Date: Thu, 20 Apr 1995 16:58:23 -0700
From: Gail Stygall stygall[AT SYMBOL GOES HERE]U.WASHINGTON.EDU
Subject: Re: Inclusive Language
Tim (and Bethany):
I've just come off a quarter of teaching Language and Gender. On the
issue of inclusive language, I still think the Francine Frank and Paula
Treichler _Language, Gender, and Professional Language_ (MLA, 1989) is
the most thorough treatment of common problems and solutions. But see also
Erlich, Susan and Ruth King. "Feminist Meanings and Sexist Speech
Communities." _Proceedings of 2nd Berkeley Women & Lang. Conf.
Eds. Kira Hall, Mary Bucholtz, and Birch Moonwoman. Berkeley:
Women & Lang. Group, U of California, 1992. 100-107.
Greene, Kathryn and Donald L. Rubin. "Effects of Gender Inclusive/
Exclusive Language in Religious Discourse." _Journal of
Language and Social Psychology_ 10.2 (1991): 81-98.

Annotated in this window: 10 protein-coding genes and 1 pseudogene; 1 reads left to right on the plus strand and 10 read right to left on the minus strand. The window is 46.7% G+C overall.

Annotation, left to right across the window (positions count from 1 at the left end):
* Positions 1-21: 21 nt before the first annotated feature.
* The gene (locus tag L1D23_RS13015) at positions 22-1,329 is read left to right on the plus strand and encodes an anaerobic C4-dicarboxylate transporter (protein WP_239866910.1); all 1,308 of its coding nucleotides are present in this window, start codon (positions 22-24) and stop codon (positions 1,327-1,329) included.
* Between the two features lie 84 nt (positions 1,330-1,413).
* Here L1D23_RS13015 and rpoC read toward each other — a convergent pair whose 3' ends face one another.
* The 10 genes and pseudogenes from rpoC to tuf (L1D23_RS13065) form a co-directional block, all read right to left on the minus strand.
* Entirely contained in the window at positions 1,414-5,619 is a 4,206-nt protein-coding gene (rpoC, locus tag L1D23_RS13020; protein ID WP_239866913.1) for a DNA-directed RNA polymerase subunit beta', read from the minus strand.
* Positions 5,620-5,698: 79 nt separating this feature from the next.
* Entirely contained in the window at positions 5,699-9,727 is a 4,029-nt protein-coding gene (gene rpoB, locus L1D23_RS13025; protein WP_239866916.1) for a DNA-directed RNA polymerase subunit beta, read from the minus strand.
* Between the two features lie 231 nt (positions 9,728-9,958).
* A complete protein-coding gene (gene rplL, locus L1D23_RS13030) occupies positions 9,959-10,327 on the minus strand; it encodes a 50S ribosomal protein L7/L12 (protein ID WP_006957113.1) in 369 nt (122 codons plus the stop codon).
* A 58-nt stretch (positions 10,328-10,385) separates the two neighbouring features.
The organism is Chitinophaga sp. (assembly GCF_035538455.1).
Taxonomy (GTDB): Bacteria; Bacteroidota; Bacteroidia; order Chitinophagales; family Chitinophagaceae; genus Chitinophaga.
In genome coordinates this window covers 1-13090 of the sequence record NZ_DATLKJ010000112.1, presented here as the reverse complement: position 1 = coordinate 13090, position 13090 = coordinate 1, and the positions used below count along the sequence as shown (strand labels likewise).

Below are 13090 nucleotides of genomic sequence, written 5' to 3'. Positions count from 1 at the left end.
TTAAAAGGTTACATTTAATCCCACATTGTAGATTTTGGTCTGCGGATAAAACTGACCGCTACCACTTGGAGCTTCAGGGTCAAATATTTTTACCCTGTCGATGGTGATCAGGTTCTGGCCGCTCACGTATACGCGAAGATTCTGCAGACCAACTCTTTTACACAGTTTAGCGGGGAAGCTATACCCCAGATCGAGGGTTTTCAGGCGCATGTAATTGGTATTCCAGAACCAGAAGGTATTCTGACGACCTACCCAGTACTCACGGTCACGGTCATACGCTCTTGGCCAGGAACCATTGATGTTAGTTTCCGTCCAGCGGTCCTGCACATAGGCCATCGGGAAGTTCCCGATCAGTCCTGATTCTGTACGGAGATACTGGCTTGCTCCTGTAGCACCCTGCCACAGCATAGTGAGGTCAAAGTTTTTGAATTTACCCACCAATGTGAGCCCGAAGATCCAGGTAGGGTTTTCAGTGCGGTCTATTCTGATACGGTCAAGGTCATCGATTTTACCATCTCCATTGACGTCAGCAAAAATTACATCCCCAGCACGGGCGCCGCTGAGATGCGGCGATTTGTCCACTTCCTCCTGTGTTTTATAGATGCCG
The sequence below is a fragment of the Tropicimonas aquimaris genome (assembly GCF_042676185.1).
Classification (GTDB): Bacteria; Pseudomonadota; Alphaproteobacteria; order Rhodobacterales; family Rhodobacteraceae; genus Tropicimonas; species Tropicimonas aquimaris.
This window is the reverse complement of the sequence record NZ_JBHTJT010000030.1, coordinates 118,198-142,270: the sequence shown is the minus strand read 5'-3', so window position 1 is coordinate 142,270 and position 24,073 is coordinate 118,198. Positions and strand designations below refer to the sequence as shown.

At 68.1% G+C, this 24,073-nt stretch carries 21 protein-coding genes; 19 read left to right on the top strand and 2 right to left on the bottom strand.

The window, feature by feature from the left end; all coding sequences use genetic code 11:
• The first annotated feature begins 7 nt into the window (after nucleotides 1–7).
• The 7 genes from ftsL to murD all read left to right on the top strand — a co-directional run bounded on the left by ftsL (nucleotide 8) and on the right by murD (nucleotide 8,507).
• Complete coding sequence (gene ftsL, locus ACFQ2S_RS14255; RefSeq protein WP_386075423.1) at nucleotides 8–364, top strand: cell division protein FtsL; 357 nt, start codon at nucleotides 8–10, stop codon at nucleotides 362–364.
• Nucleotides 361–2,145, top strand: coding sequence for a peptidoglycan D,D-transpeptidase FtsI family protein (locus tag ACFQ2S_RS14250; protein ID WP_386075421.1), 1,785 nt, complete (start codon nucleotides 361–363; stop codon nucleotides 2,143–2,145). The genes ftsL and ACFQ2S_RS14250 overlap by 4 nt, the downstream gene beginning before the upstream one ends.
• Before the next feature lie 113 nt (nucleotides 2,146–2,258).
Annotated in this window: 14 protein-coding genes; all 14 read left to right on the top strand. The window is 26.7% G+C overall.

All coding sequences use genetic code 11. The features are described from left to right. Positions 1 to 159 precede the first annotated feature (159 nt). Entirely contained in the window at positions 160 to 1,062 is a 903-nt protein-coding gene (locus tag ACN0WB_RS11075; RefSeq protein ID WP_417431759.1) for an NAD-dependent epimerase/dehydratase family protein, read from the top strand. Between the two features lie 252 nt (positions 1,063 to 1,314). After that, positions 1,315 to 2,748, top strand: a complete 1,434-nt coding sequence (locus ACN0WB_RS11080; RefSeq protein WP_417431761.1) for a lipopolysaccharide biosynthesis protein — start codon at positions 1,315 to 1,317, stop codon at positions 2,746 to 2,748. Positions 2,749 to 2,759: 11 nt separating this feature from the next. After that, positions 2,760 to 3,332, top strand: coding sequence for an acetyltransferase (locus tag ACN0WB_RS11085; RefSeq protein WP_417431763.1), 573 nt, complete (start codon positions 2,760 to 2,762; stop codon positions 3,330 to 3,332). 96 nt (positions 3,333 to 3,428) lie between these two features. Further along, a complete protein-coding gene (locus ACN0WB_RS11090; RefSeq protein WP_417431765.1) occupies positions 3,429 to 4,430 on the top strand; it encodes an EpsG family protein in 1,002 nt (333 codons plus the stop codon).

Miller, Casey and Kate Swift. _The Handbook of Nonsexist Writing_.
2nd ed. (NY: Harper, 1988).
Mitchell, Felicia. "College English Handbooks and Pronomial Usage
Guidelines: Mixed Reactions to Nonsexist Language." _Women
and Language_ 15 (1992): 37-42.
Rubin, Donald L., Kathryn Greene, and Deidra Schneider. "Adopting
Gender-Inclusive Language Reforms: Diachronic and Synchronic
Variation." _Journal of Language and Social Psychology_ 13.2
And Deborah Cameron's revised edition of _Feminism and Linguistic Theory_
(2nd ed., NY: St. Martin's, 1990) has some discussion of the "politics"
of insisting on inclusive language. I would be interested in knowing of
other citations on the subject, as I will teach the course again next spring.
Gail Stygall stygall[AT SYMBOL GOES HERE]u.washington.edu
English, GN-30 (206) 685-2384
University of Washington Seattle WA 98195